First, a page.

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minor ideas and events with the central, leading circumstances or character. Thus, Milton's dates are 1608-1674. The great events of this time are the Civil War, the execution of Charles I., etc. Learning the position which Milton assumed in the struggle for liberty, his unceasing labors in behalf of his country, that his friends were the friends of Cromwell, of the Commonwealth, of Parliament, of Liberty, and Puritanism-against these the pupil will mentally array the King and his friends, the Royalists, the Church of England, and the writers who represented that party. He will recall, also, contemporary events in American history, how this same struggle for freedom of conscience in England planted the seeds of Liberty in New England. Identifying the writers with the events of the time, it would be but insignificant study to attempt to memorize individual dates. If a pupil is required to dwell too minutely on these smaller facts, the grander objects of the study will be sacrificed, and the power of generalizing will be left uncultivated.
8. After pupils have gained a respectable knowledge of several authors, it is a good exercise to let them bring in brief extracts from these authors-a striking sentence in prose, or a line or stanza of poetry-selecting judiciously—and recite them in class, letting the class recognize the author, either from memory of the lines quoted or from a knowledge of the general style of the writer. They should also know from what work the lines are extracted, and all that it is possible to know about them. Encourage pupils to make their own criticisms of an author's style.
In the first conception of this volume, the intention was to give more copious illustrations of the literature of each period; but the present limits of the work precluding this, if I have succeeded, by giving a taste, to cause the student to wish for more, and to send him to the author's own works, and not to text-books about then, one aim has been accomplished.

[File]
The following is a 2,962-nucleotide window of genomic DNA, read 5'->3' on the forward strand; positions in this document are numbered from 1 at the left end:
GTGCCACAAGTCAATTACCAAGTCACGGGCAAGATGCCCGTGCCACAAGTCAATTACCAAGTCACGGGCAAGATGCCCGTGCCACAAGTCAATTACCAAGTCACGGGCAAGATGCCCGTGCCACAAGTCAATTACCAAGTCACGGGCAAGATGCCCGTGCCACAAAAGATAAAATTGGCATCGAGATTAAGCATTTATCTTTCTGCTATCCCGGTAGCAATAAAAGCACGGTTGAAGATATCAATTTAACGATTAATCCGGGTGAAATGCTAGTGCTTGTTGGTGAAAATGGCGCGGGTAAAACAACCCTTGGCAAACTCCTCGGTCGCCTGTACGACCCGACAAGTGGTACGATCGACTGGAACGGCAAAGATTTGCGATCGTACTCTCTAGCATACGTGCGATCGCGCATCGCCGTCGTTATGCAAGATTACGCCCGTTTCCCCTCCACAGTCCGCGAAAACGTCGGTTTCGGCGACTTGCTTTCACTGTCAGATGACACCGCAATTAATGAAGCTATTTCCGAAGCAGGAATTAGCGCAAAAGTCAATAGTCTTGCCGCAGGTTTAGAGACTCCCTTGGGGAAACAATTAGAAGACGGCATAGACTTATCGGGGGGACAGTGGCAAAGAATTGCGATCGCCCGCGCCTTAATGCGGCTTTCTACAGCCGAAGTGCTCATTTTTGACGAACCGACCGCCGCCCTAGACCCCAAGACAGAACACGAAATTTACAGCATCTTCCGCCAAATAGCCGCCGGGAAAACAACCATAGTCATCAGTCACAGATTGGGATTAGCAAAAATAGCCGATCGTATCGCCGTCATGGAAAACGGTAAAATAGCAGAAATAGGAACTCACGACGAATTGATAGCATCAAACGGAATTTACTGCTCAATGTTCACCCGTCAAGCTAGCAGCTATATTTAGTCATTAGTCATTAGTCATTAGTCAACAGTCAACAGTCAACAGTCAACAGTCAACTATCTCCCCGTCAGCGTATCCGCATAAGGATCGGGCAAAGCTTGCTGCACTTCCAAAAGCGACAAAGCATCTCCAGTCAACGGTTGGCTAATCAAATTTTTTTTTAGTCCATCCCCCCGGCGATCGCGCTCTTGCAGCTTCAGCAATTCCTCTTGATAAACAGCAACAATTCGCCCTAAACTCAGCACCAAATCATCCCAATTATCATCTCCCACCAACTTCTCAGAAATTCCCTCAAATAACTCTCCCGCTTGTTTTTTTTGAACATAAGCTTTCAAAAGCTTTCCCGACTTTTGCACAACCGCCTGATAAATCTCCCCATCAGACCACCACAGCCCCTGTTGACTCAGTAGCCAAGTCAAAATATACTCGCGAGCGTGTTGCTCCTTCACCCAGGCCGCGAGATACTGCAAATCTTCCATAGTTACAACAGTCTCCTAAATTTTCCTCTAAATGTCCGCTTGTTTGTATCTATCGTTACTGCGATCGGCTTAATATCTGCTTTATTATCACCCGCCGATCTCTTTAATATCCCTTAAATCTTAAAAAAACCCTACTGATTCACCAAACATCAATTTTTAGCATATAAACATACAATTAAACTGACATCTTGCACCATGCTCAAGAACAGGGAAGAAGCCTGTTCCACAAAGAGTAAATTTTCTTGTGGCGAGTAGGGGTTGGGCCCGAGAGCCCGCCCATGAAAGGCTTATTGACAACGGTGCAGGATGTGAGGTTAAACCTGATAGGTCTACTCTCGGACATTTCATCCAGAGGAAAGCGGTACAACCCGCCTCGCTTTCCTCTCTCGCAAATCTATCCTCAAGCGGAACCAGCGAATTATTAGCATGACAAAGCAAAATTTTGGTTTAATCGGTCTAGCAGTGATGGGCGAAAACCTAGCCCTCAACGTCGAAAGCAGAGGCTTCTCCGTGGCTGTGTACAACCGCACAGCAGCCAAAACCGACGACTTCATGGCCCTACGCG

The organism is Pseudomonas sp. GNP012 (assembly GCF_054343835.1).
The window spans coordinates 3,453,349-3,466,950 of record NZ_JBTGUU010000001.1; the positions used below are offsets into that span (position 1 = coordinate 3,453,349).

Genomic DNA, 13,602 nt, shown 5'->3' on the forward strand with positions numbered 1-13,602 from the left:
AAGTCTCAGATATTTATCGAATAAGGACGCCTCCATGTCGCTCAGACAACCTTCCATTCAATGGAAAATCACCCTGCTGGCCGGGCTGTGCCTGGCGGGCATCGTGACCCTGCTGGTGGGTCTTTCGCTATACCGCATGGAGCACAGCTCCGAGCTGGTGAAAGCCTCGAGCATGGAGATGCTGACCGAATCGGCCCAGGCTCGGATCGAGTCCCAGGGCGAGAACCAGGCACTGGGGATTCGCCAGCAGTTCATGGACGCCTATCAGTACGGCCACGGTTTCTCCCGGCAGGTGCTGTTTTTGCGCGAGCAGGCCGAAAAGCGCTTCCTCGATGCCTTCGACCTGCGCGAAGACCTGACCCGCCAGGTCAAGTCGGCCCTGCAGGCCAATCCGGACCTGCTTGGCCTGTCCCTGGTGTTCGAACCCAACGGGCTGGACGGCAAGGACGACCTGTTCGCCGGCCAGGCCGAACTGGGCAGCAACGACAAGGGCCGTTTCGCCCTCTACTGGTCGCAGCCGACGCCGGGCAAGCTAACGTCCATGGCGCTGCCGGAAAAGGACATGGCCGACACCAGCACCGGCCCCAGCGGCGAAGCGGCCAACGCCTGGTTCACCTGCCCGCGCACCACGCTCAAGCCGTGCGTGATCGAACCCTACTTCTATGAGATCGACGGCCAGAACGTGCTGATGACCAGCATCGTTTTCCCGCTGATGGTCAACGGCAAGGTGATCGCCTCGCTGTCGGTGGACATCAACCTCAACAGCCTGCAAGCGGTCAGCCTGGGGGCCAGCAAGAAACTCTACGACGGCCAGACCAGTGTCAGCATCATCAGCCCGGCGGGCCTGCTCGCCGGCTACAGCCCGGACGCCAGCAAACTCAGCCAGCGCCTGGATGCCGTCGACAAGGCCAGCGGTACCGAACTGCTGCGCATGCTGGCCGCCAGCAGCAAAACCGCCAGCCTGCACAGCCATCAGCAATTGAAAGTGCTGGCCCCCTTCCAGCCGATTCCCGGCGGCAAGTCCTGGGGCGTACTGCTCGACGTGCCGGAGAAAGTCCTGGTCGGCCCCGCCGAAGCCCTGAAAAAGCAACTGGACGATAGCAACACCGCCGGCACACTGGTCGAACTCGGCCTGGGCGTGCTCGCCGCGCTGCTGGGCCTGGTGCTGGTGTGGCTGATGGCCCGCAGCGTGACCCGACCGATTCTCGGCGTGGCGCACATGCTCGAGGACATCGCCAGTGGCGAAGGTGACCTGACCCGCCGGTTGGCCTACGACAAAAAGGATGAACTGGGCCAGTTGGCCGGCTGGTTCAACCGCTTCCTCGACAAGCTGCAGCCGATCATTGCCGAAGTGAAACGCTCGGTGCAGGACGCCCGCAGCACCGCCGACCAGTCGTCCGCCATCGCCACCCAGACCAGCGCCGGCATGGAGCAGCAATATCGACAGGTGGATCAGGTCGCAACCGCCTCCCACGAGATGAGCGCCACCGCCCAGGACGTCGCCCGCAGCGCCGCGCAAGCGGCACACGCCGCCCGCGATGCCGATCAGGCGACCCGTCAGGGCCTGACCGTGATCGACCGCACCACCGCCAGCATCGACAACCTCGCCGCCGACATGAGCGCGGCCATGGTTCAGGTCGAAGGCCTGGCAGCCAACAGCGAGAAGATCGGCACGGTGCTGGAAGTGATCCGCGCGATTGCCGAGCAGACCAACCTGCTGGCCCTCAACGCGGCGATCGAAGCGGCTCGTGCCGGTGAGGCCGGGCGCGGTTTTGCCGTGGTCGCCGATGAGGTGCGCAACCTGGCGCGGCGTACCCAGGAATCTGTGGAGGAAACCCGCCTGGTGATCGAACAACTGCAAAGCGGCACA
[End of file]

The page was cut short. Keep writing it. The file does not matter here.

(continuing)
ESTHER J. TRIMBLE LIPPINCOTT. PHILADELPHIA, Nov. 27, 1882.
XVI.-The Age of Irving.........
XVII.-The Age of Emerson...
ARYAN FAMILY OF LANGUAGES.
Sanscrit and other
THE ARYAN, INDO-GERMANIC OR INDO-EUROPEAN LANGUAGES.
| Icelandic, Norwegian,
First Period of English History and Literature.
Origin of the English Language.
INTRODUCTORY. ITERATURE is the recorded expression of knowledge and
thoughts of mankind ; in its more restricted sense, it excludes all technical works and embraces only those departments of thought in which all mankind have a common interest. The study of literature, therefore, implies the study of the works of poets, dramatists, novelists, philosophers, theologians, historians, essayists, and critics.
A history of literature consists of a chronological, systematic review of the literary productions of a nation, with the causes which mould the thoughts, feelings, and expressions of each successive period of time.
The history of English literature begins in the seventh century after Christ. The history of the English language begins ages before the Cbristian era, when our ancestors tilled their lands and fed their flocks in the heart of Asia.
The English language, a branch of the Teutonic, is one of the numerous offsprings of the great Aryan family, whose descendants reach from India in the east to the remotest portions of Europe in the west.* India, Persia, and the borders of the Caspian and Aral Seas formed the original seat of the Aryan race, and from this oriental home the tidal wave of immigration began; but what were the countless causes to create out of the common parent language all the various tongues of the Aryan family, we must leave to the philologist, remembering that languages flourish or decay in proportion as they are well or carelessly used.
We can gain an idea of the verbal changes that centuries may produce, when we notice the changes in our own language. In the speech of the old-fashioned, we hear the faint echoes of a departing language. The possessive its was not in use until the latter part of the seventeenth century. It seldom occurs in the earliest editions of Shakespeare, not once in the Bible, translated in 1611, and is rarely used by Milton. He says:
"His form had yet not lost
All her original brightness.” The pronunciation and signification of words likewise undergo changes. The word let, which now means permit, once signified hinder.
"I will let that hunting gift that I may."I
I will hinder that hunting is that I may. So, likewise, the word prevent has lost its original meaning of anticipate. We find :
"Mine eyes prevent the night watches, that I might meditate in thy word.” ? The regeneration of a language or its decay depends upon the influences brought to bear upon it. If the speech of the educated prevail, the language will grow in strength and symmetry. In no way is corruption or decay more hastened than by the dropping of consonant sounds in words. In the course of time the English language, if learned from the uneducated or careless, and by the ear alone, would contain such words as a chile,” “ mounh'n,” “ weel," instead of child, mountain, wheel.
The seven great branches of the Aryan family are : 1. The Indic, or the language of India (its most ancient form the San
* From the names of these two extremities the Aryan language is sometimes called Indo-European. It is also called Indo-Germanic, because the German or Teutonic element forms so large a portion of the family. † Gif was the old form of if. From the Ballad of Chevy Chase.
Psalm exix. 148.